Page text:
California Court of Appeal
214 Cal. App. 3d 356 (1989)
In 1963, Gates Rubber Co. (plaintiff) leased the subject property from Louis Lesser Enterprises, Inc. (Lesser) for 20 years with four successive options to extend the terms for five years each. Lesser also gave Gates an option to purchase the property during the twentieth year of the lease. Both the lease and the option were not recorded. Lesser and Gates did record a short-form lease stating the basic terms of the agreement. The document referenced the long-form lease, stating that it was the sole agreement of the lease between the parties. It did not mention the purchase option. The lease required Lesser to build an office and warehouse building on Gates’s behalf. In 1969, Charles Ulman took present ownership of the property through a series of conveyances starting from Lesser. None of these deeds referred to the option agreement. In 1983, Gates exercised its option to purchase, but Harry Ulman (defendant), administrator and executor of Charles Ulman’s estate, refused to convey the property because there was no evidence that Charles was ever aware of the purchase option when he purchased the property in 1969. Gates sued to seek specific performance of the option, declaratory relief, and damages. The trial court ruled in favor of Ulman, holding that Gates’s possession of the property, while open, notorious, and exclusive, was insufficient to impose on Charles a duty of inquiry because Gates’s possession was wholly consistent with the recorded title and lease. Gates appealed.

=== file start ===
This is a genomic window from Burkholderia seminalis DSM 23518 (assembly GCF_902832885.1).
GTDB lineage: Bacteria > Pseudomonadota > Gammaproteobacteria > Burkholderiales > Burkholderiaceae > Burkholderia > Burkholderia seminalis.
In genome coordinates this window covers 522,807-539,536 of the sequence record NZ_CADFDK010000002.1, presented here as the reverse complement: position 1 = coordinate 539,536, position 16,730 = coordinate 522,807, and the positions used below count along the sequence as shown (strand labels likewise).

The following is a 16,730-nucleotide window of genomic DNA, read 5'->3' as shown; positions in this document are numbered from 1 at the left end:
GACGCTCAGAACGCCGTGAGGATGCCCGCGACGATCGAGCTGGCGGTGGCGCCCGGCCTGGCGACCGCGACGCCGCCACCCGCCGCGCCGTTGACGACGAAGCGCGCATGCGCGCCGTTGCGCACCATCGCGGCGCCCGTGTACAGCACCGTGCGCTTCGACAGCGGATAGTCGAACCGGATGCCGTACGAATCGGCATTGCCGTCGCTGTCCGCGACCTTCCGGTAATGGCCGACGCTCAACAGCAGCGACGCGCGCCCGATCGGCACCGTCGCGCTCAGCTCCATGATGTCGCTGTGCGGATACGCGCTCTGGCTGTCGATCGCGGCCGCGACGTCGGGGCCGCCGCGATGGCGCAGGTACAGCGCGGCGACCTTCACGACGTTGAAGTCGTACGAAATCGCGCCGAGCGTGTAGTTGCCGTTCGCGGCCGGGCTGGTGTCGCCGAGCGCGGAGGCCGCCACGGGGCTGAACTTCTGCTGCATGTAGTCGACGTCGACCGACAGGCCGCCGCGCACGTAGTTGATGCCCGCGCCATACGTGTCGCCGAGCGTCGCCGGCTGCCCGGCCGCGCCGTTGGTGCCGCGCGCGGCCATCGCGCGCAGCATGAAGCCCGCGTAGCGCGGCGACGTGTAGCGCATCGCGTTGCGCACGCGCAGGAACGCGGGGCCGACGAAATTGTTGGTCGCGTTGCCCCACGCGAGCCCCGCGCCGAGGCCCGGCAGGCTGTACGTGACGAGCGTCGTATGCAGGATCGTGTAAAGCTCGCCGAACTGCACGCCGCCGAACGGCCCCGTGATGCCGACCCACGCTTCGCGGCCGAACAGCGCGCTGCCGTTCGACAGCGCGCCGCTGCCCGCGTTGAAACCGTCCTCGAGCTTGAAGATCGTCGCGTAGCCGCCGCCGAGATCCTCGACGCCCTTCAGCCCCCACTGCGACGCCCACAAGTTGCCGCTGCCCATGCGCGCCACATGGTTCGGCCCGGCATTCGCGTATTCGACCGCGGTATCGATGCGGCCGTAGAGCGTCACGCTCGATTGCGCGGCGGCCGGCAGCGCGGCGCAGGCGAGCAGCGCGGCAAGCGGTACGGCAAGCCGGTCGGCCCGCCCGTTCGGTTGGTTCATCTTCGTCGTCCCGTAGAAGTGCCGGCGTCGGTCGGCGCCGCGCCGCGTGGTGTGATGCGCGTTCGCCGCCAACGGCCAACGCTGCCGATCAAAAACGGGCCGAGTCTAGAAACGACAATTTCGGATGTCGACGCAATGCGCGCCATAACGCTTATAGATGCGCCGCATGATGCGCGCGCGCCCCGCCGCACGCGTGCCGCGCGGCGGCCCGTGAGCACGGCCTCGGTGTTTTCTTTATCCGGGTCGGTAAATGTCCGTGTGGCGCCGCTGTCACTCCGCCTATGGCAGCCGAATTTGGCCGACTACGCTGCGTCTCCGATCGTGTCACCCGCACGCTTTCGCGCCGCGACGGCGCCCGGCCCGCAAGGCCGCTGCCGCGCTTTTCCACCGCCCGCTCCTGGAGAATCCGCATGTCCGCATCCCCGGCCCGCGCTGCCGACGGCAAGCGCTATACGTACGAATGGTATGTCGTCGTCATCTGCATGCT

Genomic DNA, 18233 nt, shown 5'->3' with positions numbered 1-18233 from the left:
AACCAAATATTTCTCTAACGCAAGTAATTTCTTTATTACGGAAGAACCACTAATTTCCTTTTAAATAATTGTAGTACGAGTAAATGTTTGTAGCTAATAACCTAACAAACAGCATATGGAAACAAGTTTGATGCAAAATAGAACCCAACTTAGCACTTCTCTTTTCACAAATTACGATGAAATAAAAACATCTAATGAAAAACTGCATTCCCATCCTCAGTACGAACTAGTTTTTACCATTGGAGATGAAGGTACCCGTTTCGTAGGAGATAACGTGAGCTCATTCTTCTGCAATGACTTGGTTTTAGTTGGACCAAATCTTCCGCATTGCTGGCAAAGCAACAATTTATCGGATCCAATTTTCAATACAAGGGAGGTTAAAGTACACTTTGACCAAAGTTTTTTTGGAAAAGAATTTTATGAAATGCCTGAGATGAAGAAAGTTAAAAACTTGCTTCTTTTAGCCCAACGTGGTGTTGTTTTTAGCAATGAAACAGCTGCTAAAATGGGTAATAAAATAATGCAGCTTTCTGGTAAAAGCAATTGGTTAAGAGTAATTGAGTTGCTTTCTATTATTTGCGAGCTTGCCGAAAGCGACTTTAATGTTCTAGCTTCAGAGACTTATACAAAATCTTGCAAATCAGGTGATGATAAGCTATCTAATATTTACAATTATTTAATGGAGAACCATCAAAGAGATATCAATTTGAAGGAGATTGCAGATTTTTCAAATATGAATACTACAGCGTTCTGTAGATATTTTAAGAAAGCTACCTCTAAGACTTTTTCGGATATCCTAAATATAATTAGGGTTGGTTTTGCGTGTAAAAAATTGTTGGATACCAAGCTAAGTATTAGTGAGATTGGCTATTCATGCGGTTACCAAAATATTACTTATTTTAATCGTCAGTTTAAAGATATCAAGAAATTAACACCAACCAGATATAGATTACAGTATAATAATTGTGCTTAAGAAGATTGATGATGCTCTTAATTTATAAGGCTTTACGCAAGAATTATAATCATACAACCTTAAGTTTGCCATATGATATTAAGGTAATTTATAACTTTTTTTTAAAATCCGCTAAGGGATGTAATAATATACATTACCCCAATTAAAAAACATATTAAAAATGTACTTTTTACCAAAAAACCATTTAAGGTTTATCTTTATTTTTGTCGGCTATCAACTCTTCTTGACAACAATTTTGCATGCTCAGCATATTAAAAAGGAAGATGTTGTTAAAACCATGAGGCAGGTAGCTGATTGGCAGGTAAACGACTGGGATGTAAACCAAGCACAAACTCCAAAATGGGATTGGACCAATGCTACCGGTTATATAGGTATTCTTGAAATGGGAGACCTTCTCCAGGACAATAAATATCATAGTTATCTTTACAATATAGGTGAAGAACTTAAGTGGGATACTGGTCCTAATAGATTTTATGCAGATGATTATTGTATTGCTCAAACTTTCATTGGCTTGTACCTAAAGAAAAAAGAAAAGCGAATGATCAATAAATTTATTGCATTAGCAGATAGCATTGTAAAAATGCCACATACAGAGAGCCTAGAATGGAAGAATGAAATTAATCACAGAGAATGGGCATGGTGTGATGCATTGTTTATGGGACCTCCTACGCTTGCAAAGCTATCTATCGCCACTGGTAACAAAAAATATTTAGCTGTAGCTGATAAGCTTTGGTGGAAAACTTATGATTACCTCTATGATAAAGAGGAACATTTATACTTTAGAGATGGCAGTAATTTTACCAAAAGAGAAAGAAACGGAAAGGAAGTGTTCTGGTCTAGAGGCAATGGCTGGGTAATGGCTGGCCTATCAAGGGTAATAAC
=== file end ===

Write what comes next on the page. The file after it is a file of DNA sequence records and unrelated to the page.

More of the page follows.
Rule of Law
Holding and Reasoning (George, J.)
What to do next…
Unlock this case brief with a free (no-commitment) trial membership of Quimbee.
You’ll be in good company: Quimbee is one of the most widely used and trusted sites for law students, serving more than 97,000 law students since 2011. Some law schools—such as Yale, Vanderbilt, Berkeley, and the University of Illinois—even subscribe directly to Quimbee for all their law students. Read our student testimonials.
Learn more about Quimbee’s unique (and proven) approach to achieving great grades at law school.
Quimbee is a company hell-bent on one thing: helping you get an “A” in every course you take in law school, so you can graduate at the top of your class and get a high-paying law job. We’re not just a study aid for law students; we’re the study aid for law students. Read more about Quimbee.
Here's why 204,000 law students have relied on our case briefs:
- Written by law professors and practitioners, not other law students. 14,000 briefs, keyed to 188 casebooks. Top-notch customer support.
- The right amount of information, includes the facts, issues, rule of law, holding and reasoning, and any concurrences and dissents.
- Access in your classes, works on your mobile and tablet. Massive library of related video lessons and high quality multiple-choice questions.
- Easy to use, uniform format for every case brief. Written in plain English, not in legalese. Our briefs summarize and simplify; they don’t just repeat the court’s language.